Winlink on Mac OS X with a TH-D74 over Bluetooth…

This took a bit longer than I expected it to, but that’s usually the way things work when you don’t know what you’re doing. When it’s done, it works quite well — I’ve got Winlink Express running on my Macbook under High Sierra with wine — no Parallels or VMware Fusion needed!

Here are the steps…
Continue reading Winlink on Mac OS X with a TH-D74 over Bluetooth…

Friday Fun (Thanksgiving 24-Nov-2017 Edition)

  • Can an AI be taught to explain itself? Cliff Kuang, New York Times Magazine
    This is a good account of some of the problems we face with machine learning today. There is a clear disconnect between the results you get with good applications of ML, and understanding why they work the way they do. I am not convinced, however, that just adding a second network on the side to explain the first really will solve the problem — it begs the question of how we will understand what that network is doing.
  • Come On Eileen, Dexy’s Midnight Runners. It’s worth finding different versions of this song and listening, because there are some fun intros and exits you don’t hear on the usual radio mix! See the wikipedia page for a nice discussion.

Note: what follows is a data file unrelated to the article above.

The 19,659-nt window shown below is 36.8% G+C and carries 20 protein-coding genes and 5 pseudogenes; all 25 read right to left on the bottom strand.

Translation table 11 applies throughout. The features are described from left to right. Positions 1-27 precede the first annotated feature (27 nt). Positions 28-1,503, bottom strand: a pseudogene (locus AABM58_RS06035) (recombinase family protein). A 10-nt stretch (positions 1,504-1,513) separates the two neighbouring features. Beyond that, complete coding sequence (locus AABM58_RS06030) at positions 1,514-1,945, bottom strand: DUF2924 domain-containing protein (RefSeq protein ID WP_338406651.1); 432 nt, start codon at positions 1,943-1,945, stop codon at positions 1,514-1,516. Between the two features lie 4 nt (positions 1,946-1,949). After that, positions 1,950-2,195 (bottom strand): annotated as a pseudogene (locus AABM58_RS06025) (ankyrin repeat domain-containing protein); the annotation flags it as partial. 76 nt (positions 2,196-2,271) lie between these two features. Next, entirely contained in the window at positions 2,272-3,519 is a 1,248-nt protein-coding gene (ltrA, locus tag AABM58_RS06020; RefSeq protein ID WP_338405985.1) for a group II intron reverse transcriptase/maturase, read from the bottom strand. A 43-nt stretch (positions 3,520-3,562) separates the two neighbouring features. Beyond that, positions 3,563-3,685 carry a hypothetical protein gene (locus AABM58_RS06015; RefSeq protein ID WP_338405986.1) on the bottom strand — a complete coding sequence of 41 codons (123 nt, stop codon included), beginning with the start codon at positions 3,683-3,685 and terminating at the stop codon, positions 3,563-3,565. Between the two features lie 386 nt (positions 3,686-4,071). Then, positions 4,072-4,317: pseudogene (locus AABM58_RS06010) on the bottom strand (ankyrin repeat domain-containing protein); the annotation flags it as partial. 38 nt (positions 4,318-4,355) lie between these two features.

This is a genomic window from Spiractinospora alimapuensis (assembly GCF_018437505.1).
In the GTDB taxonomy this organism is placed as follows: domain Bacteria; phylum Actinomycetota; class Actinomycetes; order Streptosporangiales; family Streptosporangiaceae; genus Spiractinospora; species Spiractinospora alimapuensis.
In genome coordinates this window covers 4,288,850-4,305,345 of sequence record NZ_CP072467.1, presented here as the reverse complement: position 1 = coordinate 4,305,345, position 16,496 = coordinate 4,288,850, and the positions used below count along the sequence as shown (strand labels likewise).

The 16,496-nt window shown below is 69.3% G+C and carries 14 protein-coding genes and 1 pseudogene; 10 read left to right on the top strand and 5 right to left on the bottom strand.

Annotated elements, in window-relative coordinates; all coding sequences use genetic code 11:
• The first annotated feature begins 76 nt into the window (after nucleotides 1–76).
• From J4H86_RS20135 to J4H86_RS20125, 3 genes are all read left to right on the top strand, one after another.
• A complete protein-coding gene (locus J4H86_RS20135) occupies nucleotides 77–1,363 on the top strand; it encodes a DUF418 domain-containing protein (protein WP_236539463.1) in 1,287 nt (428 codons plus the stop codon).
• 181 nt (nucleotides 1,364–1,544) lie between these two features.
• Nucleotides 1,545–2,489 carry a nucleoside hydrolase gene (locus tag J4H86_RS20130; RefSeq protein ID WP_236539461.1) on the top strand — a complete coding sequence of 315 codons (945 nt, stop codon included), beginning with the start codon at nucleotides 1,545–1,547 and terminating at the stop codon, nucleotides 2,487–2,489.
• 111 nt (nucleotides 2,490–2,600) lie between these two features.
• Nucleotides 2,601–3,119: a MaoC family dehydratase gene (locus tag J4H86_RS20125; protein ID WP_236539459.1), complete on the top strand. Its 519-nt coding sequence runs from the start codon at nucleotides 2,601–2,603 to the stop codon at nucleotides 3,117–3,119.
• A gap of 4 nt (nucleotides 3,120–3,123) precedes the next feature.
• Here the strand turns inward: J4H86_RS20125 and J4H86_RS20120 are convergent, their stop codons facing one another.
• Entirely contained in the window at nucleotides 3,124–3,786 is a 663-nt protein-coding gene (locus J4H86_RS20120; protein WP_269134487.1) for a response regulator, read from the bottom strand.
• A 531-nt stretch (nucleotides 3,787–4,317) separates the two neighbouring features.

Friday Fun (17-Nov-2017 edition)

Friday Fun (10-Nov-2017 edition)

  • Sixty Years of Software Development Life Cycle Models, Kneuper, Ralf. IEEE Annals of the History of Computing. The Hegelian account of software development life cycles is apparent to anyone who’s been around for more than a decade, or even worked in different sectors of the industry. In my mind, what Kneuper brings to the discussion in this case is not a simple account of the thesis, antithesis, and synthesis of software development life cycles, but interesting facts about their early development. Prototypes played a role much earlier in lifecycle planning than I think many have been aware of, as was an iterative approach with feedback loops in general.
  • The Worst Day Since Yesterday, Flogging Molly. It’s been that kind of a week around here. I highly recommend you go out, get a Guiness, and crank up Flogging Molly as loud as your speaker will allow. You can’t go wrong with that on a Friday evening.

Friday Fun (03-Nov-2017 edition)

  • Idea of Order at Kyson Point, Brian Eno. Brian Eno needs no introduction; this is a nice short recent work he put out this year.
  • Deep Reinforcement Learning: Pong from Pixels. As promised, here’s a bit of a flashback on reinforcement learning, a neat older result on using reinforcement learning to train a network to play Atari video games. It’s important to recognize in this work, too, just like with the AlphaGo Zero work, that the resulting network does not understand what it’s doing. It can’t explain the rules, doesn’t have any abstractions. It’s just very, very, very good at pattern recognition.

Friday Fun (27-Oct-2017 edition)

  • More Than, Au Revoir Simone. Dreamy synthpop at its very best.